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As you may recall from an earlier post, the rotator cuff is a group of four tendons. These tendons start on the shoulder blade as mostly muscle and then extend out to the upper arm (humerus) where they attach as a combined group of tendons (“cuff”). The rotator cuff tendons are deep in the shoulder and are critical for normal shoulder motion and strength. Essentially, when the muscular end of the tendon shortens, it pulls on the tendinous end, moving the upper arm and your shoulder. When there is a rotator cuff tear, this function can be impaired. This can lead to shoulder pain, weakness and sometimes clicking or popping.
In addition to a number of other features, rotator cuff tears are characterized by whether they are “full thickness” or “partial thickness”.
What’s the difference?
Tendon insertions have a certain length, width (front to back) and thickness (top to bottom). Whether a tear is full or partial thickness logically refers to how much of the thickness of the tendon’s insertion is involved. A tear that includes the entire humeral insertion and therefore its entire insertion’s thickness, leaves the tendon no longer attached to the humerus. This type of tear is called a full thickness tear. Tears that only involve a portion of the thickness of the tendon attachment and therefore leave some of the tendon still attached to the humerus are called partial thickness rotator cuff tears.
Like other tissue, and really almost any living or nonliving object, our rotator cuff wears over time. This means that as we age, our rotator cuff will show some degeneration, some fraying and some cracks. These changes are essentially partial rotator cuff tears. Many of you in or beyond middle age have partial rotator cuff tears. That includes those of you with absolutely no shoulder pain.
Any tear of the rotator cuff other than a 100% thickness tear can be classified as a partial thickness tear. That means a 1% tear and a 99% tear are both partial thickness tears. These however are dramatically different. The likelihood that a partial thickness tear is symptomatic correlates with the amount of the thickness involved. The greater the involvement – the more likely it’s symptomatic. So there are partial thickness rotator cuff tears and THERE ARE PARTIAL THICKNESS ROTATOR CUFF TEARS. All partial thickness rotator cuff tears are not the same.
With age, our tendons develop microscopic injuries which we can’t always fully heal. Therefore, over time, our tendons will often accumulate damage. This tendon damage is called tendinosis. Although tendinosis may exist, it is often simply like another age related change – graying hair. Like gray hair, tendinosis is also often asymptomatic. On an MRI, low to moderate partial thickness rotator cuff tears and tendinosis look the same. So, frequently the diagnosis of a partial thickness rotator cuff on your MRI report is unhelpful. It could simply be asymptomatic tendinosis.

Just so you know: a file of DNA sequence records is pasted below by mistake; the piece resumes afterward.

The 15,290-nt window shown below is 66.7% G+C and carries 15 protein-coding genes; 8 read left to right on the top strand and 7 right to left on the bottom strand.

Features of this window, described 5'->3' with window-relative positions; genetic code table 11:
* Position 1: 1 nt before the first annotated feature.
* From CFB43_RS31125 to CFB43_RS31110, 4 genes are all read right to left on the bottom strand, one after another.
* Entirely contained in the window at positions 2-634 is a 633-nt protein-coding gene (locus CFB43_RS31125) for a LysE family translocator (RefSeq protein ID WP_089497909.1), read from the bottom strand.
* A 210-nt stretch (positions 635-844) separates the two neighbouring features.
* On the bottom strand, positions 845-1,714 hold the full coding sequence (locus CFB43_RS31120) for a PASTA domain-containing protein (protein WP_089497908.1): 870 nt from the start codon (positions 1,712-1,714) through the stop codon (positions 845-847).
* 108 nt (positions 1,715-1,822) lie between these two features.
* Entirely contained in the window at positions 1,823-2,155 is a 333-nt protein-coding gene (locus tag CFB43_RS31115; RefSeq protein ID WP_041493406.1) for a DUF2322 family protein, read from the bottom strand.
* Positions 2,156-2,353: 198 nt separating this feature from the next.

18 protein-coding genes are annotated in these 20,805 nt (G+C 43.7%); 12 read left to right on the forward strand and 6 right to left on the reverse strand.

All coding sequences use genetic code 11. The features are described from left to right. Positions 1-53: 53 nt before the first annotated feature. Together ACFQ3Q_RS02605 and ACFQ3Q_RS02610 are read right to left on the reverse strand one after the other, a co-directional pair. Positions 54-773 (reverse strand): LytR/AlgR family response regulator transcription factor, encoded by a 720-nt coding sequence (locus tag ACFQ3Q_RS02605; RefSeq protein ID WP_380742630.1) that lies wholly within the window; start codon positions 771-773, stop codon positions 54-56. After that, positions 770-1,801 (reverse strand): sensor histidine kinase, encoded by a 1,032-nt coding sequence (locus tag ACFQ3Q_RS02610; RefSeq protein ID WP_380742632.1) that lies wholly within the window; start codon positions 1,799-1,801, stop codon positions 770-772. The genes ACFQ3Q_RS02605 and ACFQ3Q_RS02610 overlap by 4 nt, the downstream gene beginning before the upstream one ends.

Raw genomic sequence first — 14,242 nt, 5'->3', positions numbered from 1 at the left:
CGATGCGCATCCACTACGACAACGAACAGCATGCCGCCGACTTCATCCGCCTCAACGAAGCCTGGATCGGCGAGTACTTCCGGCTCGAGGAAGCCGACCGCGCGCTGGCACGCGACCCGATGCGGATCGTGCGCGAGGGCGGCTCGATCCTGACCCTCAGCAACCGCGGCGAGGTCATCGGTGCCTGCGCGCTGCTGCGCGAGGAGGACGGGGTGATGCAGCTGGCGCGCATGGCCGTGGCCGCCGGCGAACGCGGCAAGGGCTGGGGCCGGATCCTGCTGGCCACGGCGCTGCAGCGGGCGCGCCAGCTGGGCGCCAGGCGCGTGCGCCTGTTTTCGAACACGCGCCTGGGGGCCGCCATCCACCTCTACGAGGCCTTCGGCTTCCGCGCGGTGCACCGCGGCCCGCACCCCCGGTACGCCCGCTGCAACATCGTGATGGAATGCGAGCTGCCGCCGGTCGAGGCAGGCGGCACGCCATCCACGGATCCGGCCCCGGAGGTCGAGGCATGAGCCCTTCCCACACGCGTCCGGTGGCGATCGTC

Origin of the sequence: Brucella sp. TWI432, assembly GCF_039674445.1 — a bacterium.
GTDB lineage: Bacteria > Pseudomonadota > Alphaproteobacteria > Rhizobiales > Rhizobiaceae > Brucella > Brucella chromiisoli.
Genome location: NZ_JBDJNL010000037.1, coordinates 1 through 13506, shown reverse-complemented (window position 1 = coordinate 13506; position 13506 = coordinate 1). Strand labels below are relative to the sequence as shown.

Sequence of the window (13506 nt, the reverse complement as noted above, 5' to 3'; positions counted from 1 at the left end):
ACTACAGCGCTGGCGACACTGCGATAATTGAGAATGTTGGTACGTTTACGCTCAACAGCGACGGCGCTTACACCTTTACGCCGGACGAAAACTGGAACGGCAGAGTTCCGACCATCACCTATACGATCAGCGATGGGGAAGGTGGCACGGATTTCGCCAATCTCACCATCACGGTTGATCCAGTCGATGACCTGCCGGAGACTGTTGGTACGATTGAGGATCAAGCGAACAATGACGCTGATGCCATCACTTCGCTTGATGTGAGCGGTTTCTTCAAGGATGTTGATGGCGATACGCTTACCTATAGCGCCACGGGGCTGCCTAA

Furthermore, even if you have a partial thickness rotator cuff tear, that tear may not be symptomatic. In fact, over 50% of people over the age of 60 who have no shoulder pain are reported to have partial or even full thickness rotator cuff tears. As a result, if you’ve been told that you have a partial thickness rotator cuff tear, you may or may not have found your problem.
As we discussed, if you have been told that you have a partial thickness rotator cuff tear, you may have nothing more than typical aging of your tendon. Furthermore, the tearing could be minimal and irrelevant. Finally, what’s thought to be tearing, may be nothing more than tendinosis…just asymptomatic tendon degeneration. As a result, the diagnosis of a partial rotator cuff tear often means nothing. Hearing from your orthopedist that you have a partial rotator cuff tear is often like hearing from your dermatologist that you have wrinkles. There’s nothing to do. With that said, some partial rotator cuff tears are symptomatic…and do require treatment….but even in those cases, they don’t always require a repair.
This is a confusing topic…even to shoulder specialists. In this installment of the Two Boneheads video series, Dr. Howard Luks and I try to clear things up. Watch us discuss the topics covered above as well as the treatment options for symptomatic partial thickness rotator cuff tears. After watching, I hope that you will better understand this controversial topic. If not and you have further questions, let me know.
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